NEWARK, Calif. — The U.S. government could be headed for a partial shutdown if Congress doesn’t move toward passing a budget before the end of this month. Before covering a range of topics at a town hall in Newark on Friday, Sept. 8, Rep. Ro Khanna (D-District 17) informed a few dozen constituents about the potential consequences of failing to pass a budget.
“I love Newark but we’ve got bigger problems in this country if the budget doesn’t pass,” Khanna said. “The budget is all of our funding for child care, for food stamps, for rental assistance, for social security.”
Congress is set to reconvene Tuesday, Sept. 12, and it must pass a continuing resolution by Sept. 30 to prevent a partial government shutdown. Khanna said he prioritizes passing a budget that allocates funds for housing, child care, social security, Medicare and food assistance over nearly $1 trillion in military spending.
“Those are the things that I’m going to be standing up for when I go back to Washington,” Khanna said, “and I’m working on a bipartisan basis with people like [Rep. Nancy Mace (R-South Carolina)] to try to get the budget passed.”
After speaking to the budget, Khanna fielded questions on topics ranging from the climate crisis to immigration and foreign policy.
Climate and renewable energy
Khanna said he disagreed with the Biden Administration’s approval of the Willow Project, ConocoPhillips’ oil drilling project in Alaska, and supports the declaration of a climate emergency. He expressed support for permitting reform to expedite the development of solar and wind infrastructure, as well as renewable energy transmission, while impeding the development of new fossil fuel infrastructure.
Khanna co-authored the Creating Helpful Incentives to Produce Semiconductors Act of 2022, which aims to revive the domestic manufacturing of semiconductors, or chips, which Khanna said are essential to produce domestically given their centrality to the renewable energy transition. Khanna noted the difficulties faced by Taiwan Semiconductor Manufacturing Company in establishing an Arizona factory, attributing it not to permitting issues but to a range of issues with labor, from differences in work culture to an inadequate investment in the U.S. workforce.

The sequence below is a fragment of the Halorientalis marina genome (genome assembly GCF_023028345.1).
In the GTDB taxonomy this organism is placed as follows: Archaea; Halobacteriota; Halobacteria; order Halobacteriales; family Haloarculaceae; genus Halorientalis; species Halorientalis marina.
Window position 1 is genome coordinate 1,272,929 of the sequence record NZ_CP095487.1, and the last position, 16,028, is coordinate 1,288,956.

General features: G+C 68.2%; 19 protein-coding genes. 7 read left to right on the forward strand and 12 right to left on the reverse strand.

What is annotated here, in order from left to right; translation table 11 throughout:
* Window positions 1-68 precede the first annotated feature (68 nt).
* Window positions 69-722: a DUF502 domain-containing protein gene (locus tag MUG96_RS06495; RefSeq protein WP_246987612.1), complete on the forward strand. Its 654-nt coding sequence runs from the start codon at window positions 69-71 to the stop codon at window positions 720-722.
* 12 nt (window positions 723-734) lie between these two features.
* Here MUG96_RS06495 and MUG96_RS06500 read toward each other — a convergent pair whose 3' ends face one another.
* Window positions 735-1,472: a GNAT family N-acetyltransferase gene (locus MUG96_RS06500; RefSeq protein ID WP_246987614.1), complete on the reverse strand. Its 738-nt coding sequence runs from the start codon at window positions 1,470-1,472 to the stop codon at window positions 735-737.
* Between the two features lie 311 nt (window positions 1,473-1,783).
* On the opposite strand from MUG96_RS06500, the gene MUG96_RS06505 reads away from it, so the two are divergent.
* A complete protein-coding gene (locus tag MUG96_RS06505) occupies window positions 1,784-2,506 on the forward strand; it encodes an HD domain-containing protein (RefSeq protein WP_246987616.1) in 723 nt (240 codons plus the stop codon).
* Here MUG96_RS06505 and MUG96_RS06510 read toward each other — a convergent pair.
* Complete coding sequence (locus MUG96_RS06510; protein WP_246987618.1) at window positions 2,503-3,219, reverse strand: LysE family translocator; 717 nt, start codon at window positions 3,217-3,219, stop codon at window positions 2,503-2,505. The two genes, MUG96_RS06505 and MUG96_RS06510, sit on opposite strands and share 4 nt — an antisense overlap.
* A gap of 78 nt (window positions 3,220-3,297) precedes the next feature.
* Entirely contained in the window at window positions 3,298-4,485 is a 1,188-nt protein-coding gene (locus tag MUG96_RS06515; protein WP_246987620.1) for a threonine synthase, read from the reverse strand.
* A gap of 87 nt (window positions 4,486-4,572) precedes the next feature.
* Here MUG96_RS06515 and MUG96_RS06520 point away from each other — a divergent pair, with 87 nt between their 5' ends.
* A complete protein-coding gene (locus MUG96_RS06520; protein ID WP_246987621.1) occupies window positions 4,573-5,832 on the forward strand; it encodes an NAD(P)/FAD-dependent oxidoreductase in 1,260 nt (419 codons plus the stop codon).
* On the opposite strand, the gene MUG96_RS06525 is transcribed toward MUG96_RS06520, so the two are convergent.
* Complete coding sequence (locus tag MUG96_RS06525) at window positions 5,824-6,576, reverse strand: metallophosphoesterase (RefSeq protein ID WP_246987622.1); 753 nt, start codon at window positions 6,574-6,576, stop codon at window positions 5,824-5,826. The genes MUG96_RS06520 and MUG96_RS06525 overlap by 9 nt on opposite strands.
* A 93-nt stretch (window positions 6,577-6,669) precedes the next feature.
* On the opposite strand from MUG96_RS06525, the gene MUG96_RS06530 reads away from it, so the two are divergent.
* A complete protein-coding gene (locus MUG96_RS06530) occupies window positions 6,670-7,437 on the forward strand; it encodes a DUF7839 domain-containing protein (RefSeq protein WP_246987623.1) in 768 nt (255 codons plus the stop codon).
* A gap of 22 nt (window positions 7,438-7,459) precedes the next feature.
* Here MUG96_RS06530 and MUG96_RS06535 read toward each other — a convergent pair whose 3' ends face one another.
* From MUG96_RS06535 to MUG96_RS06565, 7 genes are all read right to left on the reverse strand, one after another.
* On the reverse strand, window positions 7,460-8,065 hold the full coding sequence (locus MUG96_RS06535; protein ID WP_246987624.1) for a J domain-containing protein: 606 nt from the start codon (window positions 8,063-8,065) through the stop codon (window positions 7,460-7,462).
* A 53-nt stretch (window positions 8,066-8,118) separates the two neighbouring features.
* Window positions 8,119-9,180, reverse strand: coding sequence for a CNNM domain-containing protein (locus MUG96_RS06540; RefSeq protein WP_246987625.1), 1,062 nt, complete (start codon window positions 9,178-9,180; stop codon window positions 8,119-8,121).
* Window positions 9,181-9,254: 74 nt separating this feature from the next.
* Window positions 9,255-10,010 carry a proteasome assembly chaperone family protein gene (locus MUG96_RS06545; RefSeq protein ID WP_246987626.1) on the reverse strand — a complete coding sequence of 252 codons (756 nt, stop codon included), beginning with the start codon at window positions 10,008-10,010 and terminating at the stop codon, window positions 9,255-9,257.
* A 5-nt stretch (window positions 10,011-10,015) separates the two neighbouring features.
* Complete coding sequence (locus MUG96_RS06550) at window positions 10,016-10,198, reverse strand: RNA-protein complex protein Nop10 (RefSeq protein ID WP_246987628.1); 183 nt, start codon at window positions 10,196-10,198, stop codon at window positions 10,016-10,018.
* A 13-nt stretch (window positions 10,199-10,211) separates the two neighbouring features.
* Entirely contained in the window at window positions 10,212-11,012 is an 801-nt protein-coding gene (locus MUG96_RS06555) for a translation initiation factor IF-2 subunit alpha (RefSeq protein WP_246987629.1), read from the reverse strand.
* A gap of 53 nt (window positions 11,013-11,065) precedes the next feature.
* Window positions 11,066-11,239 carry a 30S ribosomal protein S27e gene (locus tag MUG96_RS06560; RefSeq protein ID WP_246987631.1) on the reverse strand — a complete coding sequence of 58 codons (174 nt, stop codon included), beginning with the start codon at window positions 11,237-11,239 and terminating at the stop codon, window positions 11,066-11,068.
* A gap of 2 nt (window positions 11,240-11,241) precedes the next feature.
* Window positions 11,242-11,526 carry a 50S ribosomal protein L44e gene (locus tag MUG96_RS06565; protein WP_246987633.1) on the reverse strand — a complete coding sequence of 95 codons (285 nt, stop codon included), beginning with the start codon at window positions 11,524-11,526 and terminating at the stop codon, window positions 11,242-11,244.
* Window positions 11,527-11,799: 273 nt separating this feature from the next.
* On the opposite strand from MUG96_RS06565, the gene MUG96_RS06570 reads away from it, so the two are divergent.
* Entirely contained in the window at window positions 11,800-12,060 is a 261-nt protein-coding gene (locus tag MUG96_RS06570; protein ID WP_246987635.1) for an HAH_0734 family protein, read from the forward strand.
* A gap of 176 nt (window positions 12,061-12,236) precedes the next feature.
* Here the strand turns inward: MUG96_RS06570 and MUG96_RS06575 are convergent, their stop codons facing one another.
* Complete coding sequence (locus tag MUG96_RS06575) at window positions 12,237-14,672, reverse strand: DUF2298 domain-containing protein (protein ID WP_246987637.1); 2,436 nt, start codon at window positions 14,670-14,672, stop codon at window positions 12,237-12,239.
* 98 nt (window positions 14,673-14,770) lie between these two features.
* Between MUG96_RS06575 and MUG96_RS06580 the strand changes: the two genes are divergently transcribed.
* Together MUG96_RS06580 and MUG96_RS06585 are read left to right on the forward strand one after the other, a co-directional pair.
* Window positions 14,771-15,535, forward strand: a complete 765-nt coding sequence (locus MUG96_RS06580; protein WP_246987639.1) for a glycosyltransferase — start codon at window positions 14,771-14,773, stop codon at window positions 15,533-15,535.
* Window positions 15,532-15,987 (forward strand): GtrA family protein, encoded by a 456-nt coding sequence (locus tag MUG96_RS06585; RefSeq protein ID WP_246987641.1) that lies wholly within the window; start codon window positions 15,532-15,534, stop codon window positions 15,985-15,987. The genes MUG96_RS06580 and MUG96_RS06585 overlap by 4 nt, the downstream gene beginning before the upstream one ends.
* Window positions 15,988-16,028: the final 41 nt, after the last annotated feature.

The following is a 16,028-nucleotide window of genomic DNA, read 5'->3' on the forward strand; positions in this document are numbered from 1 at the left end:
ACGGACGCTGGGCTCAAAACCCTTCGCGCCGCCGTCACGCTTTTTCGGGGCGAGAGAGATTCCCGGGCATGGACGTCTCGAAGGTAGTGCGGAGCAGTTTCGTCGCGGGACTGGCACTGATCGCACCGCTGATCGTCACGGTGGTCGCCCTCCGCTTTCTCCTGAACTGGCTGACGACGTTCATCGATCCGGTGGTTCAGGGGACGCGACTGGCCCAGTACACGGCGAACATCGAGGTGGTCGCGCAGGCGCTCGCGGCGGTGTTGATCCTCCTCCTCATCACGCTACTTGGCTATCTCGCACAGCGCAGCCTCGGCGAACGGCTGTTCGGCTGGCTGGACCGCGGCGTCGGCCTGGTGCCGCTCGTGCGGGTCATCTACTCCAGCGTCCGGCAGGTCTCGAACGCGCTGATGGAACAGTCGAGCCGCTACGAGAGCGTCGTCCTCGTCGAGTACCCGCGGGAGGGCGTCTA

“Too often our failure to build, it just gets blamed on permitting reform,” Khanna said, “when a lot of times it’s that we haven’t built the manufacturing workforce, we haven’t invested in our people, we’re not facilitating a culture of building. And so we have to have a comprehensive approach.”
Immigration and foreign policy
In terms of immigration, Khanna agreed it was important to address the naturalization backlog and make it easier for immigrants to get their green cards and become citizens who can fully participate in the democratic process.
“I have a bill that would end the country tax,” Khanna said, “which would make sure that people here can get a green card like my father did when he came here in 1968. He got a green card in less than six months because that was the ethos.”
Regarding foreign policy, Khanna emphasized the necessity of a robust military presence in the Pacific and strong cybersecurity, though he expressed concerns about the dynamics between government agencies and military contractors, criticizing the exorbitant profits of companies like Raytheon and Lockheed Martin at the expense of taxpayers.
“You have a situation right now where you have an oil pressure switch that costs NASA $320 and our Pentagon is paying $10,000 for the same pressure switch,” Khanna said.
In terms of Indian foreign policy, Khanna, co-chair of the Congressional Caucus on India and Indian Americans, voiced support for President Joe Biden and Secretary of State Anthony Blinken’s efforts to strengthen ties with India while upholding pluralism and human rights.
Without acknowledge the ongoing crackdowns on minority populations across India, Khanna said, “I think the president has done a very good job.”
Sonia Waraich can be reached at 510-952-7455.
Photo caption: Rep. Ro Khanna (D-District 17) speaks at the Newark Pavilion on Friday, Sept. 8. (Sonia Waraich – East Bay Echo)